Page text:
Every week we started the lesson with the same warmup so it was familiar to us students to make it easier to follow along. We began the warm up by patting the muscles all over the body. Then, we did jogging or marching on the spot depending on the students abilities. As I can't stand for very long without feeling unbalanced there was equipment available to hold on to for support. We moved to the floor to get those abs and the core warmed up and then ended with a killer arm workout set to music. 
Now that we were all warmed up, it was time to move to the equipment. Unlike in other Flying Fantastic classes which focus on one discipline, we were taught moves on both the aerial sling and the aerial hoop. On the hoop we began with secretary and sleeping beauty as these are moves that begin in the sitting position. A few weeks in,I felt familiar enough with secretary so I was able to let go with both hands. Now, I use it as a rest position towards the end of class when I'm starting to get tired. On the aerial sling we were introduced to open sling moves and went through sailboat, butterfly and vampire drop. I actually found using the sling was much more difficult for me compared to the hoop. I found open sling moves like sailboat really hard as I had to navigate my feet around the open sling, which I found really tricky. I personally find aerial hoop easier because it is more solid. Before this course I didn't think I would ever be able to aerial hoop again, so I wouldn't have even tried it.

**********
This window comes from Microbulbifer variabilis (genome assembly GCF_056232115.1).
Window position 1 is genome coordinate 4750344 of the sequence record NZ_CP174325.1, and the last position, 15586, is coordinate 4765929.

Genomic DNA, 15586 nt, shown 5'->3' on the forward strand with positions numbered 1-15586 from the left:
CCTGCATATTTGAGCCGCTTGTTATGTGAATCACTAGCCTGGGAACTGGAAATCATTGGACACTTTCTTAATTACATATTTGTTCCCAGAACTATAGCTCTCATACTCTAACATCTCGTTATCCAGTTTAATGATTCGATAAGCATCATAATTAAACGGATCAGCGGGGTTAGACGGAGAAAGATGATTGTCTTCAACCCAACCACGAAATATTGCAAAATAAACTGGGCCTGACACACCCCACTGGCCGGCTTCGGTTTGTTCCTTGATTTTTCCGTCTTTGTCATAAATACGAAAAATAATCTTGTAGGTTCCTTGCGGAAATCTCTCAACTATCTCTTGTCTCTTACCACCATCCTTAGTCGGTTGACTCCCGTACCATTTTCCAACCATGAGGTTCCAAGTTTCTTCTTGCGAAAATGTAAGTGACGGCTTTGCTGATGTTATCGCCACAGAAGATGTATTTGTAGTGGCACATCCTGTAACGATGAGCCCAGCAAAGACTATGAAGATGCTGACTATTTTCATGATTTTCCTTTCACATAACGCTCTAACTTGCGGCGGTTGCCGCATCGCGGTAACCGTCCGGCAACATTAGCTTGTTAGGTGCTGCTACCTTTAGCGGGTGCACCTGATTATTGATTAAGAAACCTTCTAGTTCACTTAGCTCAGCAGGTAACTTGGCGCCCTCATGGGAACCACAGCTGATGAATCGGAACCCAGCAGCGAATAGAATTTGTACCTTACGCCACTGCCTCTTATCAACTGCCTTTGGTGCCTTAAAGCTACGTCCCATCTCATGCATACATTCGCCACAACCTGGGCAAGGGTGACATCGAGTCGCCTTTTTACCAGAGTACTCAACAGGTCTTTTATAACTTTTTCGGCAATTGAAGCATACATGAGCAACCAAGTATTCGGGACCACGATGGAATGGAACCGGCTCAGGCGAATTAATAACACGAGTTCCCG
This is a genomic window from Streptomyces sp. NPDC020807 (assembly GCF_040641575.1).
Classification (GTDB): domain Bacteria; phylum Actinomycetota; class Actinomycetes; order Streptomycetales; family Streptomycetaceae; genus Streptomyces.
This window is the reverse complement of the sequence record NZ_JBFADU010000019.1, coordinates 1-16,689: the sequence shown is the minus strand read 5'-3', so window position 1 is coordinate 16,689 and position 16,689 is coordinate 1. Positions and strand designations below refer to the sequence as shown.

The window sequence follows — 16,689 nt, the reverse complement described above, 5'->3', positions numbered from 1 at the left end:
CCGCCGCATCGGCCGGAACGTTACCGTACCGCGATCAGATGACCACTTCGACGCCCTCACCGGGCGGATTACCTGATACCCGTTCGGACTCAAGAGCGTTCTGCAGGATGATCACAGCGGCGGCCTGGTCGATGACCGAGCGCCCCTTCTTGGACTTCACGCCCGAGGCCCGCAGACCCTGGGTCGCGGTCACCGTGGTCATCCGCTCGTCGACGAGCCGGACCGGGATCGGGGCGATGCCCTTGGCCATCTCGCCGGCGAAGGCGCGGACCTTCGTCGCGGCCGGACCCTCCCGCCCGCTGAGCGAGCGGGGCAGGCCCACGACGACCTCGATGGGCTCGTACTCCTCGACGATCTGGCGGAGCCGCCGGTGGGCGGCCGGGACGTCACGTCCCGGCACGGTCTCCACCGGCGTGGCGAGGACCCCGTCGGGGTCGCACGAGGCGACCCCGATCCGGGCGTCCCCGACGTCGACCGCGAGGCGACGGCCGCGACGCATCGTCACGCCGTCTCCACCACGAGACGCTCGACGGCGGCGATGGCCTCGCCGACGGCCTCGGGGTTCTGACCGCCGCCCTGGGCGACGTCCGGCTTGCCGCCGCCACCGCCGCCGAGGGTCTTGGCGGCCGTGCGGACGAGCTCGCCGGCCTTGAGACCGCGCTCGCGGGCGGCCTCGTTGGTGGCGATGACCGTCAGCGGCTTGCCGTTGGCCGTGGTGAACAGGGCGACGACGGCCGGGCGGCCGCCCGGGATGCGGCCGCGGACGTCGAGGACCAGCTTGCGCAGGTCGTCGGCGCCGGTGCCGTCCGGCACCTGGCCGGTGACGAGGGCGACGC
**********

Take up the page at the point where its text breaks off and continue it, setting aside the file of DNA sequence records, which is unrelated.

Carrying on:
One element of the classes that were vital for the visually impaired students was the opportunity to 'feel' the move. The instructors would get into a static position and give an audio description of how to get into the move. The visually impaired students would then feel the position of the instructor's feet, legs arms head- whatever was helpful for them to understand the move.